I am pleased to bring you this Annual Review of Kibble's work, which outlines the range and diversity of the services we offer. This is my first Annual Review since taking over as Board Chair in 2015. As the first female Chair in Kibble's long history, I am confident that this reflects another step forward in modernising the organisation and making it relevant to contemporary Scotland.
The importance of good governance is recognised across the charitable sector, and we are working hard to ensure that our governance arrangements remain at the forefront of best practice. The Kibble service map lists details of both the formal Board structure, and the sub-committees that have been developed to provide additional professional expertise, insight and support to our services. I would like to especially thank these volunteers who give such unstinting service. The sub-committees allow us to continue to develop high quality, professional services and contribute greatly to both our ongoing sustainability and growth.
The Board continues to fulfil its statutory obligations, operating in a transparent way and meeting ten times a year. This high level of Board involvement reflects our commitment to making Kibble both responsive and adaptive to changing needs. Our finance and audit functions provide detailed scrutiny to ensure not just financial viability, but also sustainability and development. Changes in public spending of course impact on the work we do, and we continue to aim to be efficient and effective in the delivery of our services.
We are proud of our heritage, especially 175 years after Miss Kibble's original vision, but we are more concerned about being relevant and useful in supporting young people at risk in the years ahead. We look forward to continuing this social mission.
Chair of Board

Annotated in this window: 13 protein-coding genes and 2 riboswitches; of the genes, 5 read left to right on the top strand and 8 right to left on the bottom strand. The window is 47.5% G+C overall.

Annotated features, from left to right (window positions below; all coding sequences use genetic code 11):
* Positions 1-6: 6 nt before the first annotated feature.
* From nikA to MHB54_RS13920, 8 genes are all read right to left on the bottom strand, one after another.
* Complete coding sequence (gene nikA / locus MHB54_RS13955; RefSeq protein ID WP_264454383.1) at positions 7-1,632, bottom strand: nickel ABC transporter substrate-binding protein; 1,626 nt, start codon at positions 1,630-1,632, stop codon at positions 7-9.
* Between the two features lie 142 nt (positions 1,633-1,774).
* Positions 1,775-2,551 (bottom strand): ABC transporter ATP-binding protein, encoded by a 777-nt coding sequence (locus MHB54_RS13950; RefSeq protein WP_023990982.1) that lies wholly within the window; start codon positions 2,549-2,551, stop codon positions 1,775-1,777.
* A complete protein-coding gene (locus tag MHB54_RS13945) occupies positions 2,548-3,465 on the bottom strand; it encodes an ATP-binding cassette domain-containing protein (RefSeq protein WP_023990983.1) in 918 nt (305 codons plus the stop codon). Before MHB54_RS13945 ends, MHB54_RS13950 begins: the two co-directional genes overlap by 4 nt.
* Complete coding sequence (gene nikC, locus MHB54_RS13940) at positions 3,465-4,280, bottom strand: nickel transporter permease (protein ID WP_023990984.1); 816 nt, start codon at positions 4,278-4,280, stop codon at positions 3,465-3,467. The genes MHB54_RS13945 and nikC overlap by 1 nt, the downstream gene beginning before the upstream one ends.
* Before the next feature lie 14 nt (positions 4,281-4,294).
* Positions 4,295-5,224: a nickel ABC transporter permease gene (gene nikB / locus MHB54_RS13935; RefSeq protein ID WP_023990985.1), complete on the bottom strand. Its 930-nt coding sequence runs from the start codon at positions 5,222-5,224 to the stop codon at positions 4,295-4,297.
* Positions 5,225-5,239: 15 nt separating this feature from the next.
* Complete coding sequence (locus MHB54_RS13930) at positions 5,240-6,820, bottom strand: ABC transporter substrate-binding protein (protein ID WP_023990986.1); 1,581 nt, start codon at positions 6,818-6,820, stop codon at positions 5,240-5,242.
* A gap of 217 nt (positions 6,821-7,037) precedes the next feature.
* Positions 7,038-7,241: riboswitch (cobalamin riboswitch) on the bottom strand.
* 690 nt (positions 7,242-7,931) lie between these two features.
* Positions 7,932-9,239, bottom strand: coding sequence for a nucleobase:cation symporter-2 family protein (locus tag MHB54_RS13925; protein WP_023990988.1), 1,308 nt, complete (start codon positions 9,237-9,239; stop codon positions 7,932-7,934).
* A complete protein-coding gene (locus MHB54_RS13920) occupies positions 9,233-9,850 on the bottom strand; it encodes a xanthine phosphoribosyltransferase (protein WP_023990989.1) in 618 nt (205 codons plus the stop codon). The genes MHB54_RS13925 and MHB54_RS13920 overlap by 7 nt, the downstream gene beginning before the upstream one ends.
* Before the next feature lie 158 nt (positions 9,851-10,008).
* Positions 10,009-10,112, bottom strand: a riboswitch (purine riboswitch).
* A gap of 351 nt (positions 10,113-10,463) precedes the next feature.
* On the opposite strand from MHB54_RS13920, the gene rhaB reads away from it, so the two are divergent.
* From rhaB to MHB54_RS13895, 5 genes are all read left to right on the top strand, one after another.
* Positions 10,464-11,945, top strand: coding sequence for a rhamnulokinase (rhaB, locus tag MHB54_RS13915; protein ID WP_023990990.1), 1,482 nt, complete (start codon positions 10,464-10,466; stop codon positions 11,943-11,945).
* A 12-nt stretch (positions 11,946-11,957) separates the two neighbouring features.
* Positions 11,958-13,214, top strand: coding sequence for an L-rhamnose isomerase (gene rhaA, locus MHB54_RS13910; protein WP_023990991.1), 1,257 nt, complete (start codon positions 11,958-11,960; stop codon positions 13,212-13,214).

175 years ago Miss Elizabeth Kibble prepared her last will and testament, including in it a sum of money to be used for the 'reclamation' of youth. The words we use today in the support of young people may differ but the purpose remains the same - as does the need.
While we are proud of our heritage, Kibble continues to exist not because of our history but because services are provided that remain as vital today as they were in the middle of the nineteenth century. An understanding of the need for continuous adaptation is now built into the governance and management of Kibble.
There is of course a constantly changing social, economic and political landscape and an understanding, awareness and sensitivity to these enable the delivery of more effective and efficient services. Over many years Kibble has steadily strengthened expertise and leadership across the organisation, ensuring staff are trained, qualified and skilled to properly fulfil the responsibilities of their positions. This is overseen and supported not just by an effective Board but also by a wide range of sub-committees covering every aspect of Kibble's work.
As a national specialist service working with young people who have chronic, complex and often acute behavioural issues, Kibble aims to bring compassion and care alongside a comprehensive understanding of the supporting research and evidence of what we do and how we do it. As new research and understanding emerge, especially in our understanding of childhood trauma, we need to adapt the way our services are operated and delivered. Inevitably this brings its own pressures, tensions and challenges but with the ongoing commitment of staff and small but dedicated group of volunteers, this has resulted in services which remain at the front end of national and international practice.